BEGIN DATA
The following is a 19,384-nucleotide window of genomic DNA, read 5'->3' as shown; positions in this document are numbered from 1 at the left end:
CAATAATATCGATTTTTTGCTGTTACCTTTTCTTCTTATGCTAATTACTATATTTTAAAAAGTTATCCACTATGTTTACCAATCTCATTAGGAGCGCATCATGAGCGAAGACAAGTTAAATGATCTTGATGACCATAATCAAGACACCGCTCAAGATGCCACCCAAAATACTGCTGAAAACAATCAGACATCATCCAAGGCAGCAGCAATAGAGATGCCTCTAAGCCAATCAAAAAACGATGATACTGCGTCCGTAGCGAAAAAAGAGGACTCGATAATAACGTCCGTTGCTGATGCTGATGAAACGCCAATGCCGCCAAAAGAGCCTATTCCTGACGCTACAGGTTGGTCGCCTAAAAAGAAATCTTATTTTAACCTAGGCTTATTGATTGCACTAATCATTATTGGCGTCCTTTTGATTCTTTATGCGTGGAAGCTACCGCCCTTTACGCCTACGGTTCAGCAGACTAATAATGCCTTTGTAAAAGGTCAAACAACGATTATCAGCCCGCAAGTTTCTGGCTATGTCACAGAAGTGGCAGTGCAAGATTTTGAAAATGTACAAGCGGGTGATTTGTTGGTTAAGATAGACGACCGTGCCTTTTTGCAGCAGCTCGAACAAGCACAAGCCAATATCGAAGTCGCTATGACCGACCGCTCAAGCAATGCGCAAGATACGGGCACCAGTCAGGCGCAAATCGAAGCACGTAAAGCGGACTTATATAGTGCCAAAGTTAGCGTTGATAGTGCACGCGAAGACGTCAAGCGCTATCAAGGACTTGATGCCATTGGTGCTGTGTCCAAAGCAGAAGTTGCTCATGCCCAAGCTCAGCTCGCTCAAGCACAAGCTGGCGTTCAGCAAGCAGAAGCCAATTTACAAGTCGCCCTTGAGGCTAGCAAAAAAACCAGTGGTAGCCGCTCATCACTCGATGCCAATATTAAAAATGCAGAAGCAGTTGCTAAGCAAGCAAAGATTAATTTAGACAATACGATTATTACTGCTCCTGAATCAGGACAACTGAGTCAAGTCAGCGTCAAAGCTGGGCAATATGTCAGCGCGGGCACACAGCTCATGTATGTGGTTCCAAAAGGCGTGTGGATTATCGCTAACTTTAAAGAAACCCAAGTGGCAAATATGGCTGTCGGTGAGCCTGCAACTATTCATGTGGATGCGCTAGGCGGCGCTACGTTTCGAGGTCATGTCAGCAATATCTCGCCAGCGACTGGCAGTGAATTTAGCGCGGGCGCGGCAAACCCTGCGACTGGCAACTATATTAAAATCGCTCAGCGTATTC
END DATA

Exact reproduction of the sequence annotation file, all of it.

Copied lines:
The following is a 19,384-nucleotide window of genomic DNA, read 5'->3' as shown; positions in this document are numbered from 1 at the left end:
CAATAATATCGATTTTTTGCTGTTACCTTTTCTTCTTATGCTAATTACTATATTTTAAAAAGTTATCCACTATGTTTACCAATCTCATTAGGAGCGCATCATGAGCGAAGACAAGTTAAATGATCTTGATGACCATAATCAAGACACCGCTCAAGATGCCACCCAAAATACTGCTGAAAACAATCAGACATCATCCAAGGCAGCAGCAATAGAGATGCCTCTAAGCCAATCAAAAAACGATGATACTGCGTCCGTAGCGAAAAAAGAGGACTCGATAATAACGTCCGTTGCTGATGCTGATGAAACGCCAATGCCGCCAAAAGAGCCTATTCCTGACGCTACAGGTTGGTCGCCTAAAAAGAAATCTTATTTTAACCTAGGCTTATTGATTGCACTAATCATTATTGGCGTCCTTTTGATTCTTTATGCGTGGAAGCTACCGCCCTTTACGCCTACGGTTCAGCAGACTAATAATGCCTTTGTAAAAGGTCAAACAACGATTATCAGCCCGCAAGTTTCTGGCTATGTCACAGAAGTGGCAGTGCAAGATTTTGAAAATGTACAAGCGGGTGATTTGTTGGTTAAGATAGACGACCGTGCCTTTTTGCAGCAGCTCGAACAAGCACAAGCCAATATCGAAGTCGCTATGACCGACCGCTCAAGCAATGCGCAAGATACGGGCACCAGTCAGGCGCAAATCGAAGCACGTAAAGCGGACTTATATAGTGCCAAAGTTAGCGTTGATAGTGCACGCGAAGACGTCAAGCGCTATCAAGGACTTGATGCCATTGGTGCTGTGTCCAAAGCAGAAGTTGCTCATGCCCAAGCTCAGCTCGCTCAAGCACAAGCTGGCGTTCAGCAAGCAGAAGCCAATTTACAAGTCGCCCTTGAGGCTAGCAAAAAAACCAGTGGTAGCCGCTCATCACTCGATGCCAATATTAAAAATGCAGAAGCAGTTGCTAAGCAAGCAAAGATTAATTTAGACAATACGATTATTACTGCTCCTGAATCAGGACAACTGAGTCAAGTCAGCGTCAAAGCTGGGCAATATGTCAGCGCGGGCACACAGCTCATGTATGTGGTTCCAAAAGGCGTGTGGATTATCGCTAACTTTAAAGAAACCCAAGTGGCAAATATGGCTGTCGGTGAGCCTGCAACTATTCATGTGGATGCGCTAGGCGGCGCTACGTTTCGAGGTCATGTCAGCAATATCTCGCCAGCGACTGGCAGTGAATTTAGCGCGGGCGCGGCAAACCCTGCGACTGGCAACTATATTAAAATCGCTCAGCGTATTC